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Winter Hall

Winter Hall

Lost Forest Games is cooking up an intriguing narrative that interacts with history.

  • Text: Sam Bishop
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In this day and age we're so used to seeing indie games be roguelikes or pixel-art platformers that it's easy to get fatigued when browsing any catalogue of indie titles, but Lost Forest Games' Winter Hall recently caught our eye in London when it was being demonstrated at the city's Tobacco Dock at Rezzed. It grabbed our attention specifically because it wasn't colourful, and instead presented us with a world that was on the one hand very real and ordinary, while at the same time offering hidden secrets that lured you into a historical mystery.

We started our demo by navigating our way around an archaeological site revolving around a medieval church and the nearby hall (Winter Hall), and immediately we got flashbacks of The Chinese Room's Everybody's Gone to the Rapture. We got these vibes because everything was so ordinary, which by no means is a bad thing. By "ordinary" we mean that everyday life had been recreated so faithfully, from handwritten notes to tourist boards about the history of the area, right down to the little details on fences and the unassuming streams of water that vein through this rural area.

It's worth adding here that all of this looks superb. It didn't take long for us to get sucked into the world, and we were captivated by moving from building to building in the site, looking at the grass and the trees, all bathed in the midday sun. The lighting was even prettier when it transitioned into nighttime, where shards of light broke through the branches of the trees to illuminate everything in a twilight. The polish and detail on this section is already stunning, so we hope that the final product looks as good as this.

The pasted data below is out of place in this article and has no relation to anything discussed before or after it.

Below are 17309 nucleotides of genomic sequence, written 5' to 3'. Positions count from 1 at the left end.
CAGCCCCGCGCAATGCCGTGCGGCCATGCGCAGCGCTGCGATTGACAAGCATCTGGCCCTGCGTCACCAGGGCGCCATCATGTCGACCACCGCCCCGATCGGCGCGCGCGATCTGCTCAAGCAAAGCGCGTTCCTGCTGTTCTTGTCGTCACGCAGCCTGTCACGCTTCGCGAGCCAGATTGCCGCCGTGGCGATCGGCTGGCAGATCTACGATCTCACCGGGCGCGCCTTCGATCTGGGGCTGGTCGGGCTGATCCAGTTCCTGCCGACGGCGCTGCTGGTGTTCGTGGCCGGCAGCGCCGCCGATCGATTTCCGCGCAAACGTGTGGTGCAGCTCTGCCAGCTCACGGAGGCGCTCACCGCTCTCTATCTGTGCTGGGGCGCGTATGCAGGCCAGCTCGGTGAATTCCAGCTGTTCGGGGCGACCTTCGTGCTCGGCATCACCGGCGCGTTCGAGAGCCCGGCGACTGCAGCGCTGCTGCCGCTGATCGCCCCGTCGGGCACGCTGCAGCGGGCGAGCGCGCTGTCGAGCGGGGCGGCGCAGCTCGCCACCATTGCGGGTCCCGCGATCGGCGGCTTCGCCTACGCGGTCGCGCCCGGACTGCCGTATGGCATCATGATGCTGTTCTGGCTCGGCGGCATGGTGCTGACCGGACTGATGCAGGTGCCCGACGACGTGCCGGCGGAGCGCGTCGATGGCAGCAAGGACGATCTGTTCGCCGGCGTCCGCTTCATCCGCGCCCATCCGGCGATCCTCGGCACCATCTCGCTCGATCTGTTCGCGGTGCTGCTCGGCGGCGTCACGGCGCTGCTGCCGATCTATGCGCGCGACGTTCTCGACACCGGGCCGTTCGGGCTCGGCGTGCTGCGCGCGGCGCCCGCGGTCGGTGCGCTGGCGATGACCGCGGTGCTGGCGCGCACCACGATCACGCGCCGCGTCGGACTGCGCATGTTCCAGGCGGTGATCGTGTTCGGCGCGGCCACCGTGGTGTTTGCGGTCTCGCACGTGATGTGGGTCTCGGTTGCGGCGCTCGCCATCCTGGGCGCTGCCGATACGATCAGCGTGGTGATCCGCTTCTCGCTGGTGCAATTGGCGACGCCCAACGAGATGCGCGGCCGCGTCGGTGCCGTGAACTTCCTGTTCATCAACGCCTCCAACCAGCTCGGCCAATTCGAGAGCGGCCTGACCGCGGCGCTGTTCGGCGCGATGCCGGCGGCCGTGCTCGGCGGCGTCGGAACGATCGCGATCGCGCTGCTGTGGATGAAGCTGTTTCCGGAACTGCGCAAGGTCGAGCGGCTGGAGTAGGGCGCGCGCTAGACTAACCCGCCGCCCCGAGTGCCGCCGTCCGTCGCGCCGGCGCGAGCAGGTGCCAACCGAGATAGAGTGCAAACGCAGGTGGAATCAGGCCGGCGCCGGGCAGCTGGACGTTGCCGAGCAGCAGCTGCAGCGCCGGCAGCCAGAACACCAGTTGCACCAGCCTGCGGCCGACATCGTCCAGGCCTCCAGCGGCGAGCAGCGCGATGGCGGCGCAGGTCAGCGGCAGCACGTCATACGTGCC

Our forays through the world, including examining the various narrative clues dotted around the environment, revealed that the archaeological site is relevant due to its connection with the European Black Death, which ravaged the area in the 14th century. Much to our surprise, we then went from walking around on our own in the modern day to filling the shoes of a herbalist in 1348, where we were being tasked with helping the sick recover from their crippling illness.

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When you're jumping back in history though, there's a curiosity in the fact that all the characters you meet have faces that we can only describe as sort of masks; unmoving countenances reminding us of Dark Souls' Mask of the Father. What's more is that all these figures are enshrouded in mist, and so even though you're jumping back in time it's still as if all these individuals are ghosts. It's like you're exploring memories rather than actually moving back in time, hence why there's a dreamlike feel to these flashback sequences we saw.

Our first foray into medieval Britain saw us encounter a girl that was pleading for us to help save her relative who was bedridden, and so we had to gather kindling for a fire to keep them warm. We then entered the Hall itself - the very same one that still stands to this day - to find out that the master's wife has also been taking ill, and requires assistance. After the game threw us back into the modern day, we then had to examine artifacts to find out the recipe for Dwale (a herbal anesthetic), before leaping back in time once again to administer the treatment.

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